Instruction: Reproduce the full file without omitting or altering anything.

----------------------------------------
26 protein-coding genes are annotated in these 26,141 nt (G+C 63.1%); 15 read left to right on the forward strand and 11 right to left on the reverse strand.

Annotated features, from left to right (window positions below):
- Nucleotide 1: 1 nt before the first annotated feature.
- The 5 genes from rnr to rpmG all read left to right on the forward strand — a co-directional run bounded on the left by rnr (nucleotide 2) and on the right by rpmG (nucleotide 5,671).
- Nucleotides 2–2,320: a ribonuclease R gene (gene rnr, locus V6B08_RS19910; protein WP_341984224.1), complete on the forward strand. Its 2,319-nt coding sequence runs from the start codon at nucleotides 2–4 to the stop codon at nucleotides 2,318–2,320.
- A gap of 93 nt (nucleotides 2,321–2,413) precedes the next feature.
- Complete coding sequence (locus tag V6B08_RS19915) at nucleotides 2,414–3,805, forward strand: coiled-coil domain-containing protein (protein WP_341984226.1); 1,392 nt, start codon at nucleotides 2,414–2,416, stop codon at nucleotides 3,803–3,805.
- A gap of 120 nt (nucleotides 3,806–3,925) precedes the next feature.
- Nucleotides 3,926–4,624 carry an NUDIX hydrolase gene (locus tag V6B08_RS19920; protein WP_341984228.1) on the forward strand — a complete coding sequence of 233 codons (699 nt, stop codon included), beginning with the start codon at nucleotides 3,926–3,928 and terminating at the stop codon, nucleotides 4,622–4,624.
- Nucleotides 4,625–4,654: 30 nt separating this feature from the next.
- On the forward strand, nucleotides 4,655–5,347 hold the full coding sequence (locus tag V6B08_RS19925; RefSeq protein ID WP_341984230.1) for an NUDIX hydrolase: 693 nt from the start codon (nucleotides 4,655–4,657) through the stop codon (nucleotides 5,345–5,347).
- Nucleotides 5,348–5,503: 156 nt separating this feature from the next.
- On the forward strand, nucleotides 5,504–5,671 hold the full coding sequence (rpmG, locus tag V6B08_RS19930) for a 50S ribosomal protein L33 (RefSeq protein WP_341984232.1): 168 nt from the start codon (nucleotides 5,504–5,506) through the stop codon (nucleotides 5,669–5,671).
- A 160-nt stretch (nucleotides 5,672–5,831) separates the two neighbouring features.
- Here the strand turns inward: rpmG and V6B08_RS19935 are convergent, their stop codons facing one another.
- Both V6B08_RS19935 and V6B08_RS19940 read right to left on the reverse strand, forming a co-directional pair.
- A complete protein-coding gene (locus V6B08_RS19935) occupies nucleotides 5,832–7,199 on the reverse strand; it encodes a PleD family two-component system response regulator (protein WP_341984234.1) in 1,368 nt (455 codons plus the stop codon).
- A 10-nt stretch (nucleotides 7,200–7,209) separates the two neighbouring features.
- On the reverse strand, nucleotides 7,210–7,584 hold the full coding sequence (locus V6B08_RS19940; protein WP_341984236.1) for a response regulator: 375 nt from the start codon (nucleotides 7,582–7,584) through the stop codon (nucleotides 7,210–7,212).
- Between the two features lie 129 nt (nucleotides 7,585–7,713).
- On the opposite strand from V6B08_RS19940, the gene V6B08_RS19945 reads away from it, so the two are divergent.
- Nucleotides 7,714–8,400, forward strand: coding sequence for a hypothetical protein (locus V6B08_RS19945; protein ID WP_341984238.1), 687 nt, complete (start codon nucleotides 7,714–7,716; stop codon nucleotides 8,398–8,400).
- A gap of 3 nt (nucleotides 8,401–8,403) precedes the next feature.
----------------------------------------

26 protein-coding genes are annotated in these 26,141 nt (G+C 63.1%); 15 read left to right on the forward strand and 11 right to left on the reverse strand.

Annotated features, from left to right (window positions below):
- Nucleotide 1: 1 nt before the first annotated feature.
- The 5 genes from rnr to rpmG all read left to right on the forward strand — a co-directional run bounded on the left by rnr (nucleotide 2) and on the right by rpmG (nucleotide 5,671).
- Nucleotides 2–2,320: a ribonuclease R gene (gene rnr, locus V6B08_RS19910; protein WP_341984224.1), complete on the forward strand. Its 2,319-nt coding sequence runs from the start codon at nucleotides 2–4 to the stop codon at nucleotides 2,318–2,320.
- A gap of 93 nt (nucleotides 2,321–2,413) precedes the next feature.
- Complete coding sequence (locus tag V6B08_RS19915) at nucleotides 2,414–3,805, forward strand: coiled-coil domain-containing protein (protein WP_341984226.1); 1,392 nt, start codon at nucleotides 2,414–2,416, stop codon at nucleotides 3,803–3,805.
- A gap of 120 nt (nucleotides 3,806–3,925) precedes the next feature.
- Nucleotides 3,926–4,624 carry an NUDIX hydrolase gene (locus tag V6B08_RS19920; protein WP_341984228.1) on the forward strand — a complete coding sequence of 233 codons (699 nt, stop codon included), beginning with the start codon at nucleotides 3,926–3,928 and terminating at the stop codon, nucleotides 4,622–4,624.
- Nucleotides 4,625–4,654: 30 nt separating this feature from the next.
- On the forward strand, nucleotides 4,655–5,347 hold the full coding sequence (locus tag V6B08_RS19925; RefSeq protein ID WP_341984230.1) for an NUDIX hydrolase: 693 nt from the start codon (nucleotides 4,655–4,657) through the stop codon (nucleotides 5,345–5,347).
- Nucleotides 5,348–5,503: 156 nt separating this feature from the next.
- On the forward strand, nucleotides 5,504–5,671 hold the full coding sequence (rpmG, locus tag V6B08_RS19930) for a 50S ribosomal protein L33 (RefSeq protein WP_341984232.1): 168 nt from the start codon (nucleotides 5,504–5,506) through the stop codon (nucleotides 5,669–5,671).
- A 160-nt stretch (nucleotides 5,672–5,831) separates the two neighbouring features.
- Here the strand turns inward: rpmG and V6B08_RS19935 are convergent, their stop codons facing one another.
- Both V6B08_RS19935 and V6B08_RS19940 read right to left on the reverse strand, forming a co-directional pair.
- A complete protein-coding gene (locus V6B08_RS19935) occupies nucleotides 5,832–7,199 on the reverse strand; it encodes a PleD family two-component system response regulator (protein WP_341984234.1) in 1,368 nt (455 codons plus the stop codon).
- A 10-nt stretch (nucleotides 7,200–7,209) separates the two neighbouring features.
- On the reverse strand, nucleotides 7,210–7,584 hold the full coding sequence (locus V6B08_RS19940; protein WP_341984236.1) for a response regulator: 375 nt from the start codon (nucleotides 7,582–7,584) through the stop codon (nucleotides 7,210–7,212).
- Between the two features lie 129 nt (nucleotides 7,585–7,713).
- On the opposite strand from V6B08_RS19940, the gene V6B08_RS19945 reads away from it, so the two are divergent.
- Nucleotides 7,714–8,400, forward strand: coding sequence for a hypothetical protein (locus V6B08_RS19945; protein ID WP_341984238.1), 687 nt, complete (start codon nucleotides 7,714–7,716; stop codon nucleotides 8,398–8,400).
- A gap of 3 nt (nucleotides 8,401–8,403) precedes the next feature.